By Tennessee Williams
Directed by Edward Hall
Starring Natasha Richardson, John C. Reilly, Amy Ryan and Chris Bauer, with Kristine Nielsen, Scott Sowers, Frank Pando, Will Toale, Teresa Yenque, John Carter and Barbara Sims
At Roundabout Theatre Company at Studio 54, New York City
If I had a time machine that could plunk me down in a Broadway theater any time in the last 75 years, I would definitely use one of the trips to see the original production of A Streetcar Named Desire. Not so much to see Marlon Brando in the flesh as to see how Jessica Tandy navigated the treacherous currents and multiple masks of Blanche DuBois. Tandy’s performance was not immortalized on film—Vivien Leigh, wonderful in her way, belled the cat and snagged her second Oscar for the 1951 movie—and I would love to know how the first Blanche pronounced the lines that have become so familiar that they can sound strange, if strangely familiar, in their original theatrical context.
While I’m making magical wishes, I wish there was a pill that could make me forget everything I’ve ever heard, read or thought about Streetcar. That way, I could feel more confident discussing the Roundabout Theatre Company’s production without so many ghosts murmuring and screaming in my ears. The play has become such a ubiquitous part of our theatrical heritage, as well as a veritable sourcebook for queer attitudes and camp followers, that any actual production requires an extremely strong theatrical concept, powerhouse actors or both in order for the evening to become more than just a collection of best-loved quotes.
Some directors solve the familiarity issue with a radical approach. The New York Theatre Workshop’s 1999 version, directed by Ivo van Hove and with the incredible Elizabeth Marvel as Blanche, regularly dunked characters in an onstage tub of water and featured a frontally nude Stanley for much of the second act. The Roundabout’s production, directed by Edward Hall, is much more traditional, with one important exception in the casting (more on that in a bit).
The selective amnesia pill would help me decide whether Natasha Richardson—who is undeniably brilliant in many ways—really knows Blanche down to the bone and the marrow. (I saw the show at an early preview, and the performances are likely to change—and strengthen—before opening night on April 26, 2005).
I could also watch John C. Reilly’s Stanley Kowalski without the iconic presence of Marlon Brando lurking. But even if I could forget the Great Mumbler’s performance, I think I would still have a problem with Reilly’s Stanley. It’s not that he doesn’t have stage chops; he’s no Peter Krause, who headed the disastrous Roundabout production of After the Fall as if he’d never even been to a theater, much less acted in one. The problem is more elemental than that.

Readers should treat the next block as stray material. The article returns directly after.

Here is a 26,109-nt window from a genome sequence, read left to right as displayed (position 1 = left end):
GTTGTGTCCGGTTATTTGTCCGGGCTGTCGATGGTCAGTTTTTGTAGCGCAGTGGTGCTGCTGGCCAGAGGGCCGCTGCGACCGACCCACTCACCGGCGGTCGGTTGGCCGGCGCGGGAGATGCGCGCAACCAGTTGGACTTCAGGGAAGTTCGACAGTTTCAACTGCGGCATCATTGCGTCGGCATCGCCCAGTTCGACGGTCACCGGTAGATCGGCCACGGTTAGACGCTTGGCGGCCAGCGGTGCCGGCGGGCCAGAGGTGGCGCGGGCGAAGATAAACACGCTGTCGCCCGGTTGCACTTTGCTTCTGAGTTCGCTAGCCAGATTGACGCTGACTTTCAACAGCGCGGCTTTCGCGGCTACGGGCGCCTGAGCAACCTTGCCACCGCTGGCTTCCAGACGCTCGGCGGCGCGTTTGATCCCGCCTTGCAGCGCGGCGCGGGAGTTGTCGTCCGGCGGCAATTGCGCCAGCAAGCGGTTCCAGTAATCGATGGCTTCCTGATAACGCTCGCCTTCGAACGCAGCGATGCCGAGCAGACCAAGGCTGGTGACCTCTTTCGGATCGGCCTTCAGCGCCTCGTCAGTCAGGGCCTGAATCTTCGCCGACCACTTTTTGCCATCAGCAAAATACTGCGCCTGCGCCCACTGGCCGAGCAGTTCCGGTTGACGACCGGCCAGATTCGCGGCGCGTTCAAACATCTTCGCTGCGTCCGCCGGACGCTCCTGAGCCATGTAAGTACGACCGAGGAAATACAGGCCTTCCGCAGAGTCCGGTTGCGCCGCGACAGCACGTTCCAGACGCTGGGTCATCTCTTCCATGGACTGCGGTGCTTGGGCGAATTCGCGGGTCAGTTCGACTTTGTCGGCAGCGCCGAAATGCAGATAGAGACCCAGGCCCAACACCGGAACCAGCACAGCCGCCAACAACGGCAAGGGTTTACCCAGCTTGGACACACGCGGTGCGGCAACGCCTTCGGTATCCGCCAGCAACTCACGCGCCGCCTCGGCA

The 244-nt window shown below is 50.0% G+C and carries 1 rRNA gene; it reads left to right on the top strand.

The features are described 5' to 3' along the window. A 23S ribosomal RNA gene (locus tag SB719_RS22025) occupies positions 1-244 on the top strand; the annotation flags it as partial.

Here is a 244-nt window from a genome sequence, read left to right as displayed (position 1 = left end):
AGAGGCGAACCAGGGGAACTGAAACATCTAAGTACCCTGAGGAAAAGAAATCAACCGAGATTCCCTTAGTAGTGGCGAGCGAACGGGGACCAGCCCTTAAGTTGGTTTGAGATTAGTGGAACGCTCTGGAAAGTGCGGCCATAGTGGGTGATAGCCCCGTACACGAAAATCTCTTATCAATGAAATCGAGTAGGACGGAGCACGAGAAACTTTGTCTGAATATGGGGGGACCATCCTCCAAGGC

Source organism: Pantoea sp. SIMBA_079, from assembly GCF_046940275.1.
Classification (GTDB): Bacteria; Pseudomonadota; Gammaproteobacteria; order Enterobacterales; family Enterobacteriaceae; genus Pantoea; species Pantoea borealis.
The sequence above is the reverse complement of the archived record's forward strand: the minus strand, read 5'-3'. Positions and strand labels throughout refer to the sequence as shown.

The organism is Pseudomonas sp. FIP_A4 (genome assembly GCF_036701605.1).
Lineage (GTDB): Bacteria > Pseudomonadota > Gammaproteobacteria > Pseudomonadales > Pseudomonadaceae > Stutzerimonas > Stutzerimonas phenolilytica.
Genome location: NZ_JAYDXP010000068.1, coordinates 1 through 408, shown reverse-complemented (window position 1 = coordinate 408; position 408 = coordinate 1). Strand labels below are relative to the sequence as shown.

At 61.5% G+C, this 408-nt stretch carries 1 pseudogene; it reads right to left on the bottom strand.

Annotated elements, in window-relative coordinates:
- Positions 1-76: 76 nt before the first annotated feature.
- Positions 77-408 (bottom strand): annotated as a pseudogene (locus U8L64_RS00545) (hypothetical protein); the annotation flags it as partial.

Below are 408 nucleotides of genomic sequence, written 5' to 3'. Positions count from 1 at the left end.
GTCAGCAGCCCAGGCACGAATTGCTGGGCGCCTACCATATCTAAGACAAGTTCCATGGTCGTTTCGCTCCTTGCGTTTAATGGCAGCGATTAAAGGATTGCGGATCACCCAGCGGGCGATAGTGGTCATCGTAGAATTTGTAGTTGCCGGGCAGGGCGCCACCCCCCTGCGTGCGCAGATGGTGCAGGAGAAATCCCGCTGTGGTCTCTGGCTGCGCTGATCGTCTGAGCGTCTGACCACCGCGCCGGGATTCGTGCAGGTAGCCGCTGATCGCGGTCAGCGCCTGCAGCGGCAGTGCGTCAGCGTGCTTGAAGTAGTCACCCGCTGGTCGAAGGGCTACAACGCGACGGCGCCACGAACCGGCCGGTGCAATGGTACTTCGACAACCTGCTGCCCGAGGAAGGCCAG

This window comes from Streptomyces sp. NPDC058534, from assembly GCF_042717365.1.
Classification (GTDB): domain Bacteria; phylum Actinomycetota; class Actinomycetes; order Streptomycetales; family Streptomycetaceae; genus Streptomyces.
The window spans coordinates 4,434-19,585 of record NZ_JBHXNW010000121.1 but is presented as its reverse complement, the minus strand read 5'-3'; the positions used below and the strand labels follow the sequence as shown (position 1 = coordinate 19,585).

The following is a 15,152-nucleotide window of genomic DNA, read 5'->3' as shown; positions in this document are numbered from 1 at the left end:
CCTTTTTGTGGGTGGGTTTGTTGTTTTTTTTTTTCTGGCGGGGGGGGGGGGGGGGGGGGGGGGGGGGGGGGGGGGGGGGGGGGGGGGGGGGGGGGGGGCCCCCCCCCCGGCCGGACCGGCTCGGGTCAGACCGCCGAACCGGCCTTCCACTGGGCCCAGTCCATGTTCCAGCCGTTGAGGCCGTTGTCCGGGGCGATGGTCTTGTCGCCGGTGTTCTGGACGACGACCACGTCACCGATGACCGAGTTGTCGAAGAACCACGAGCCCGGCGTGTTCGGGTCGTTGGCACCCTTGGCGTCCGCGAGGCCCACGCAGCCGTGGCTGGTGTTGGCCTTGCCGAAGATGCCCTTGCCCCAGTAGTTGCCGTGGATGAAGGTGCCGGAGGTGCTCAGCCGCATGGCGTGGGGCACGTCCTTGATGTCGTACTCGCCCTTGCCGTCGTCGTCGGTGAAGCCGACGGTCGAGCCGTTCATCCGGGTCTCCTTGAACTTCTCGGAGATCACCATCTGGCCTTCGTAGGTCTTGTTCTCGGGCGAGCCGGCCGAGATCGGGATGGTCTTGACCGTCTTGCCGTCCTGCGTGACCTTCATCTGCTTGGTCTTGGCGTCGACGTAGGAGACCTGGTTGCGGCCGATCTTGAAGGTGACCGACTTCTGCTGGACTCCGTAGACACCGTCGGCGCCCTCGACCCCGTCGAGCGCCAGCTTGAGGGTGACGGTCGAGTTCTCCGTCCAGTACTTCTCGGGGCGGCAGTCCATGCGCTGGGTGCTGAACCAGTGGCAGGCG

Reilly is not sexy.
On film he usually plays a best friend, generally a decent guy but rarely a romantic lead (not that Stanley is that, exactly). Perhaps his emblematic role is the cuckolded husband in the film version of Chicago. Whatever Reilly is like as a person or in person, he does not project sexual tension, menace or attraction on stage. And without a sexy Stanley, Streetcar doesn’t get very far.
Stanley must project a raw, animalistic sexuality for his relationship with Stella to make sense, especially in 2005 when his physical abuse of her is more shocking than it might have been in 1947. And he must present a sexual threat to Blanche, who normally controls men through her attractiveness but is stymied when her flirtations and feints have no apparent effect on him. Reilly tries, and Amy Ryan as Stella does her damndest as well, but they just didn’t convince me that they were having set-the-sheets-on-fire, call-the-cops sex up until Blanche arrived.
Understand I’m not saying Stanley has to be good-looking. Ugly-sexy would work just as well, maybe better. If he were a few years younger, I would love to see Bill Murray give Stanley a shot—maybe opposite his old “Saturday Night Live” combatant Jane Curtin. (“Blanche, you ignorant slut!”).
Hall may have wanted to dispel the Brando mystique that still envelops Streetcar by casting someone so apparently ordinary as Stanley. And Reilly does look like a guy whose main forms of exercise are bowling and playing poker. He would be a dandy Mitch (Blanche’s suitor, who is taken in by her magnolia-scented charms for a while, played here by an excellent Chris Bauer). But despite some affecting moments (his neediness and open vulnerability with Stella after he hits her is quite affecting), Reilly is just not Stanley—at least not yet.
Is Richardson Blanche? She could be. Her scenes with Bauer’s Mitch are remarkably raw and real; her monologue about the suicide of her young husband, precipitated by Blanche’s discovery of his homosexuality and her cruel rejection of him, clears the cobwebs off and reminds us that, whatever grudging acceptance of gayness we have achieved today, it was still a shock to a well-brought-up Southern girl circa 1933. It’s also, of course, a reminder of Tennessee Williams’ gift for making poetry sound like the most natural, inevitable thing for anyone on stage to say.
In fact, Streetcar’s words and its theatrical structure are so strong that it survives strange directorial visions and oddly cast actors. Perhaps there’s no one definitive production (as I mentioned, the film took only three of the original quartet from the stage: Brando, Kim Hunter’s Stella and Karl Malden’s Mitch). As with Shakespeare, dedicated theatergoers must assemble their perfect cast from multiple viewings of multiple productions.
My dream cast would be Elizabeth Marvel or Edie Falco as Blanche, opposite “Law and Order: SVU”’s Christopher Meloni as Stanley, with Laura Linney as Stella and Michael C. Hall (“Six Feet Under”) as Mitch. Grin without a Cat readers are invited to send me their dream casts. I have always depended on the kindness of strangers.